Women with HIV who are pregnant may not necessarily receive medications that are in line with current recommendations, according to a recent study of prescribing patterns.
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The research suggests that doctors may be prescribing drug regimens ahead of currently published recommendations and using antiretroviral (ARV) medications they have previously seen be effective in the general adult population.
The findings come from a study conducted by researcher Kathleen Powis from Mass General Hospital for Children (MGHfC) and other members of the Surveillance Monitoring for ART Toxicities (SMARTT) study of the Pediatric HIV/AIDS Cohort Study (PHACS) network.
There has previously been little research, if any, that has compared the prescribing patterns for pregnant women with the recommendations made in national guidelines.
"Insufficient evidence of safety in pregnancy"
We studied, more than 1,500 women and found that 30 percent were prescribed drugs that had insufficient evidence of safety in pregnancy."
Kathleen Powis, MGHfC's division of Pediatric Global Health.
The findings were published in JAMA Network Open this week.
Perinatal HIV transmission
Mother-to-child or perinatal HIV transmission can happen at any time during pregnancy and childbirth. However, this transmission can be prevented with effective interventions, and in the United States, the number of babies born with HIV has significantly declined.
According to the Centers for Disease Control and Prevention, it is not known exactly how many HIV-positive women give birth annually in the United States. A 2006 estimate suggested that about 8,500 were giving birth annually, but more recent evidence suggests that number is less than 5,000.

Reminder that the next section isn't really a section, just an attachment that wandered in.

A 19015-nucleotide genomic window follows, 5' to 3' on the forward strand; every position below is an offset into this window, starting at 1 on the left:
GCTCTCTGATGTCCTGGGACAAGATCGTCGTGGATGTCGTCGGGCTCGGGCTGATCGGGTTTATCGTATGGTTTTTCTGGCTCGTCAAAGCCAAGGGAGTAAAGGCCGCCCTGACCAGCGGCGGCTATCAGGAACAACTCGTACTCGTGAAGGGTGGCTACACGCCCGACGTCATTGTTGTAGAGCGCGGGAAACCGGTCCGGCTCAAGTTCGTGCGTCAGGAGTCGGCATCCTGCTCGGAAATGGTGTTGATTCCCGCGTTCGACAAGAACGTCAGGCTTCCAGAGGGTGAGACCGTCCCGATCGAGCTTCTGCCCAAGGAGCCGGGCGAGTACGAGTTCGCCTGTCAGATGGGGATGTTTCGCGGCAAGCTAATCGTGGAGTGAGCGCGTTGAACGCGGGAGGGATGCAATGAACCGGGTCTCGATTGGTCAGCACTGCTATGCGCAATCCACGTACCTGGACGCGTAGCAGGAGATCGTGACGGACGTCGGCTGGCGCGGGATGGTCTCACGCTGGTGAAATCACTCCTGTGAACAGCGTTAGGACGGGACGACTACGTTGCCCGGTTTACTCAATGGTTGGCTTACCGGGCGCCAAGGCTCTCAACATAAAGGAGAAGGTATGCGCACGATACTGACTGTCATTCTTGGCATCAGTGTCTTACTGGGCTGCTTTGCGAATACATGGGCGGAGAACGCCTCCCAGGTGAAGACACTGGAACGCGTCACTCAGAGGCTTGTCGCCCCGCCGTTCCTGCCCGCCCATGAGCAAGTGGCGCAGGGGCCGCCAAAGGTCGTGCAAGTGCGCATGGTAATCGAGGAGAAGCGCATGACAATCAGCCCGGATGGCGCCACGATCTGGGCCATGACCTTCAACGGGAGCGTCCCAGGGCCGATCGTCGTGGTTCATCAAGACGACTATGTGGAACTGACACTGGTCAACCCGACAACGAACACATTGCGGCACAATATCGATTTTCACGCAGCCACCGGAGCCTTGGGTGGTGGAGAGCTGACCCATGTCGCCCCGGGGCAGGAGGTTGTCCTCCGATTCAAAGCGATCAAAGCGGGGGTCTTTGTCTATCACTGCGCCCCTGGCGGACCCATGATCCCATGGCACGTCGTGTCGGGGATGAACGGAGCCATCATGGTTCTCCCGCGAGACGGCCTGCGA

In 2017, 73 children under the age of 13 were diagnosed with perinatally acquired HIV.
Who publishes the guidelines?
The US Department of Health and Human Services Panel on Treatment of HIV infected Pregnant Women and Prevention of Perinatal Transmission publishes Perinatal HIV Treatment Guidelines on prescribing ARV medications during pregnancy.
Fifteen years ago, the guidelines only addressed the use of the ARV zidovudine, which, at the time, was the only approved drug for HIV. Zidovudine is used both as a treatment for HIV and as a way of preventing perinatal transmission. By 2008, guidelines had been updated to include the use of triple ARVs, irrespective of the woman's disease status.
"The guidelines change nearly annually," says Powis, who is also an assistant professor of Pediatrics at Harvard Medical School.
Pregnant women are usually excluded from research
Typically, pregnant women are excluded from research into more newly developed drugs until their safety in people who are not pregnant has been determined. The data for pregnant women is, therefore, some of the last to be collected.
"A lot of the treatments that doctors are already using simply had 'insufficient data' to recommend their use in pregnant women," says Powis. "But doctors were prescribing them anyway."
Since many of these treatments (70%) were eventually recommended for use in pregnant women, it may be that doctors are prescribing "ahead of time," suggests Powis.
The researchers suspect that physicians who see promising therapeutic outcomes among the general population then prescribe treatment regimens to pregnant women based on that experience and not necessarily the current guidelines.
Pregnant women with HIV often not given recommended treatment. EurekAlert. Available from: https://www.eurekalert.org/emb_releases/2019-12/mgh-pww121619.php